Negativity Bias

Let’s admit it. We are oddly drawn to the dark side of life. The horror stories of senseless deaths such as people falling to their demise due to a selfie taken in the wrong place. I noticed that, despite the agitation I feel afterwards, I am drawn to read about and watch the news every day. What’s up with this? Well, it turns out there is a scientific reason for this. It is called the negativity bias. Yes—there is a biologically based reason for our unusual fascination with the misery in life.

What is the negativity bias? In a recent article in the Wall Street Journal, it is defined as the tendency to be more affected by negative emotions/events than positive. In short, bad is more powerful than good. But wait-there is some good news in this. Once we are aware of this bias, there is a lot we can do to override it and even use it to our advantage. Below, I summarize the article written by the two authors of the recently released book—’The Power of Bad: How the Negativity Effect Rules Us and How We Can Rule It’ by John Tierney and Roy Baumeister.

Our brains tend towards negativity due to our survival mechanism.

Our brains tend towards negativity due to our survival mechanism. Having to survive in the wild, we evolved to be finely tuned to the dangers among us. Dangers that could get us killed. Those that survived passed on this hyper-sensitive gene to awareness of threats over the good. The challenge today is that we are overly focused on negativity even though we don’t have the constant threat of death. We can see this play out in a variety of ways: We take criticism much more seriously than praise. A single bad event can cause life-long trauma. There is no psychological term for the opposite of trauma because no good event has such a lasting impact. What’s worse, politicians and the media tap into our primal natures of fear and anxiety by hyping up the dangers in current events. We get easily convinced that doom is just around the corner – every night!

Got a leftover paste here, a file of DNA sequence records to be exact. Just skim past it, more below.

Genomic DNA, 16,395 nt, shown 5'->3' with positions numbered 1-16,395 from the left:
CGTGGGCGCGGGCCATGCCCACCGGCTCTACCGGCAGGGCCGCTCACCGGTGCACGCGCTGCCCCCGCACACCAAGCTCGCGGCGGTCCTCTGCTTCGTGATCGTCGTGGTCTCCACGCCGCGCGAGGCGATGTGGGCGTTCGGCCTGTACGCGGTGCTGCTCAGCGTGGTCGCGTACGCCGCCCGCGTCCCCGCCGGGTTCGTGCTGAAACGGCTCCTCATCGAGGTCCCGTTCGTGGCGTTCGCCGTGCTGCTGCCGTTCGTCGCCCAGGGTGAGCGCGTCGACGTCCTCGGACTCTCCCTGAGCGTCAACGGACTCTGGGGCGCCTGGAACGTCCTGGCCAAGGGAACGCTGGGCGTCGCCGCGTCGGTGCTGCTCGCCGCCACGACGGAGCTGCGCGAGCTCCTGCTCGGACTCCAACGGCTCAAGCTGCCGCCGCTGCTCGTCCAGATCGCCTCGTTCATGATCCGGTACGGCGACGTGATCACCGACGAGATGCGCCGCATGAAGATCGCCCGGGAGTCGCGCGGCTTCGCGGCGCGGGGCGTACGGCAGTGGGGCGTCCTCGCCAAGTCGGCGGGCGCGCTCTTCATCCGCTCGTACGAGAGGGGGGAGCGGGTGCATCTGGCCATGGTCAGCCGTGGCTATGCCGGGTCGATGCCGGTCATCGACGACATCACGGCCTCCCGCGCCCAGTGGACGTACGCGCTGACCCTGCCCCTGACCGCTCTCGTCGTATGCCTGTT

It certainly did not help that researchers have also been influenced by this natural negativity bias. So much so that they have been focused primarily on mental illness versus mental well-being. The result is that we all are well-versed in psychosis and depression but know precious little about the brain’s resiliency and the human capacity for happiness. Notice how familiar the public is with PTSD, yet we barely know anything about post traumatic growth, which is much more common than PTSD. Post traumatic growth is that most people who experience trauma, believe the experience made them stronger.

Are we doomed to live in misery with our magnetic attraction to it?

Are we doomed to live in misery with our magnetic attraction to it? Absolutely not! The good news is that we have power over this bias. With increased awareness, there is a lot we can do. Below is a list of just a few ways to override and/or work with our negativity bias:

  1. Guard your Behavior: the damage you do by bad behavior is much greater than the benefits of your good behavior. Better to guard yourself against outbursts, insults, betrayals, etc. As much as you can help it, do no harm in your relationships.
  2. Rule of Four: the negative effect or emotion has three times the effect of the positive. Therefore, to come out ahead, it takes four good things to overcome one bad (this is a rule of thumb). For example, if you are late to a meeting, you will need to be on time the next four meetings to make up for it. If you insult someone, you will have to pay that person four compliments. You get the picture.
  3. Put bad moments to good use: learn from the pain. Should you get a driving ticket, use it to become a safer driver. This is a lesson. Go to the driving school to re-learn safety and good driving techniques. See this ticket as a warning to avoid a possible future accident. It is a gift in disguise. The upside of the negativity bias, it can be a POWERFUL teacher.
  4. Capitalize on good moments: Share them with others (those that would be happy for you) and re-live them. Interestingly, psychologists have discovered that we tend to become happier with age because we get better at re-living and relishing the good moments in our past. Older people tend to spend less time worrying about the present and future.
  5. See the big picture: keep perspective. There is a tendency that the richer and more comfortable we become, the gloomier we get. The rich are the least informed about positive trends. For example, worldwide poverty has decreased significantly in the past decades, but the rich think it has gotten worse.

Print out the list above, commit it to memory and put it in your wallet. You will save yourself from years of misery and begin to see the beauty in your wonderful life!

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